Now is the time of year when the off season preparation starts to get underway. One major tool many land mangers use is a soil survey. Soil surveys can give you valuable information about the soil on your property. One thing most hunters see in their report when they get there soil surveys back is that their soil pH is low. This article takes a look at what exactly a soil pH is and why it can be detrimental to your habitat management goals.
The soil pH is a measure of how acidic your soil is. The pH of your soil will affect the growth of plants on your property and the microorganisms in the soil that help the plants grow. As most know, a low pH value means the soil is acidic and a high pH means the soil is basic. Both of which can be a bad thing for your soil. The pH of a soil a soil affects the availability of nutrients that plants need to grow. The graph below shows the important nutrients involved in plant growth and how soil pH affects their availability in the soil. The most effective pH for a soil is right in the middle between 6 and 7. Figure 1 shows the common classes of soil pH. The pH also affects the activity of microorganisms that help make nutrients available for the plants to use. A bad pH can also make some pesticides ineffective.
So how does a soil become acidic? It can be grouped into four main categories. The first one is the direct addition of acidic H+. Most of this occurs naturally because of the growth of plant roots or when ammonium fertilizers are added to the soil. The second practice is the creation of carbon dioxide. This occurs when microorganisms break down dead plant material or when rain passes through the soil. The third practice is the removal of basic cations from the soil through leaching. The final practice is the addition and decomposition of organic materials, again a process that happens naturally. As one can see most of the processes that create an acidic soil happen natural, which is why it is important to continuously monitor your soil pH.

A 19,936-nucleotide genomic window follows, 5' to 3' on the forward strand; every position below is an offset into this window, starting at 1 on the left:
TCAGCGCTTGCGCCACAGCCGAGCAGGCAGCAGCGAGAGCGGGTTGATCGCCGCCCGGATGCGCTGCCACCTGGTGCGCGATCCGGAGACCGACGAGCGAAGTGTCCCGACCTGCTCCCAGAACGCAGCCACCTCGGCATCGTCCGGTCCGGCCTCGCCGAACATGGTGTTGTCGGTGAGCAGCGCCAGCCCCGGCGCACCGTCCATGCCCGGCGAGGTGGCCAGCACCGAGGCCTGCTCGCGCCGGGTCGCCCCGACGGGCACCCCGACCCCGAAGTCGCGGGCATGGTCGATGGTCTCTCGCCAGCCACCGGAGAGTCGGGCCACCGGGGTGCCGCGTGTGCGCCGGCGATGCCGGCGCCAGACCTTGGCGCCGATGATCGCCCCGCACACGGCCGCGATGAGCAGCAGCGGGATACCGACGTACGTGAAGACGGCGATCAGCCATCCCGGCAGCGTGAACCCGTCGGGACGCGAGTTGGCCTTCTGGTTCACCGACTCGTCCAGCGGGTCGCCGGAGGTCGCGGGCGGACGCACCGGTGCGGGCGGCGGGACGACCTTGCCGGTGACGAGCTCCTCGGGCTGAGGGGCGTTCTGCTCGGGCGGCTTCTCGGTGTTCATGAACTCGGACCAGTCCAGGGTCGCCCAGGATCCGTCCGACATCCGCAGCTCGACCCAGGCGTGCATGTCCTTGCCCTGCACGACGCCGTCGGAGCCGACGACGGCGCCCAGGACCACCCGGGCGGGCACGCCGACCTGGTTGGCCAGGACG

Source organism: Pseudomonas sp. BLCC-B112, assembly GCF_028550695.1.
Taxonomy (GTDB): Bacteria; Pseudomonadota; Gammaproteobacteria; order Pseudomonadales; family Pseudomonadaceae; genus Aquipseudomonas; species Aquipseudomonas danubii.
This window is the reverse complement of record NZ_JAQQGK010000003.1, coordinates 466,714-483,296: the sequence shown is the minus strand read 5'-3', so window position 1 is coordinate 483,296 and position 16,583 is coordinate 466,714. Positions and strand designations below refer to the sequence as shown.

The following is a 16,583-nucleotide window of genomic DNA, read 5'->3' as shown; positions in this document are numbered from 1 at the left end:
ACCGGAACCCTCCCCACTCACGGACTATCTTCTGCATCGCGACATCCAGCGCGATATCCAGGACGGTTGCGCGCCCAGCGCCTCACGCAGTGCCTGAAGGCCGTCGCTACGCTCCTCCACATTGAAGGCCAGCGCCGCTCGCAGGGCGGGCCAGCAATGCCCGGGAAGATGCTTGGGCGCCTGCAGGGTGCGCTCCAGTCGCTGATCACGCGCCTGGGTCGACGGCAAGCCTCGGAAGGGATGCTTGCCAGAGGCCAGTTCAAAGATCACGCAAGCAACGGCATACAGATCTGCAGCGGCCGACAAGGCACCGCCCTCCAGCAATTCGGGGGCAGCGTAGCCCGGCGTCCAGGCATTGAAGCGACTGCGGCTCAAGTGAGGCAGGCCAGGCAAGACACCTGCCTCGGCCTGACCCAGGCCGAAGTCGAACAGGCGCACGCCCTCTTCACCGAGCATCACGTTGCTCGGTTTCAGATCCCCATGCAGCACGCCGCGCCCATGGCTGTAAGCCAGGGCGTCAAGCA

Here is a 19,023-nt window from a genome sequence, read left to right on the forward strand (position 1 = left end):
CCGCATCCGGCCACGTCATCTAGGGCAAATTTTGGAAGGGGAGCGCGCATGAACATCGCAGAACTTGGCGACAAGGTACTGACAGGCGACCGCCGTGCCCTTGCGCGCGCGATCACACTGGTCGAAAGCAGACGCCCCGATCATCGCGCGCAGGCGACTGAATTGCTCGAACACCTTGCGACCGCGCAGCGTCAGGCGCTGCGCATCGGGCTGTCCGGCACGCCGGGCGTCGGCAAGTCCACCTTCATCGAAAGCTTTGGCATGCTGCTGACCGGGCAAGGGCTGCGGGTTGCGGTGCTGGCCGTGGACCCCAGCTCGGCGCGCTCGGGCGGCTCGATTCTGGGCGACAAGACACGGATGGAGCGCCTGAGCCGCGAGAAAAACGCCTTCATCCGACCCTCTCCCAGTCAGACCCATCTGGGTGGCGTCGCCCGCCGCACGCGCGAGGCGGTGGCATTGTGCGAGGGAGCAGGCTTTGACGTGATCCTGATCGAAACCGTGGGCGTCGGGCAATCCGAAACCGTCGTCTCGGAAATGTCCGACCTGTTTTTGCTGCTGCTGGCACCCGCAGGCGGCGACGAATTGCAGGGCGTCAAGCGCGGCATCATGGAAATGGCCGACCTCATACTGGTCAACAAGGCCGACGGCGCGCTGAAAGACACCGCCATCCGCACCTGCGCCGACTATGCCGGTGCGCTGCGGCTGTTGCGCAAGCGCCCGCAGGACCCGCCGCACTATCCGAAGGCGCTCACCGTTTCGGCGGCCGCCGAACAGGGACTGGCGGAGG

How to fix an acidic or basic soil
The best thing to do to fix an acidic soil is apply lime. Lime is very effective in neutralizing an acidic soil. The reaction works better when the soil temperature is warm and when there is a lot of moisture in the soil. Your local soil testing laboratories will be able to tell you how much lime should be added to your soil based on the clay content and organic matter present. Fixing a basic soil, however, is a lot harder. Some soils can be fixed with an application of acidic organic materials or by using a source of sulfur, but that can get very expensive. Adding gypsum and then allowing it to be leached through the soil with irrigation water is also a common practice, but can cause some concern about downstream runoff. It is better for a land owner in this situation to find plants that are more capable of growing in a high pH soil.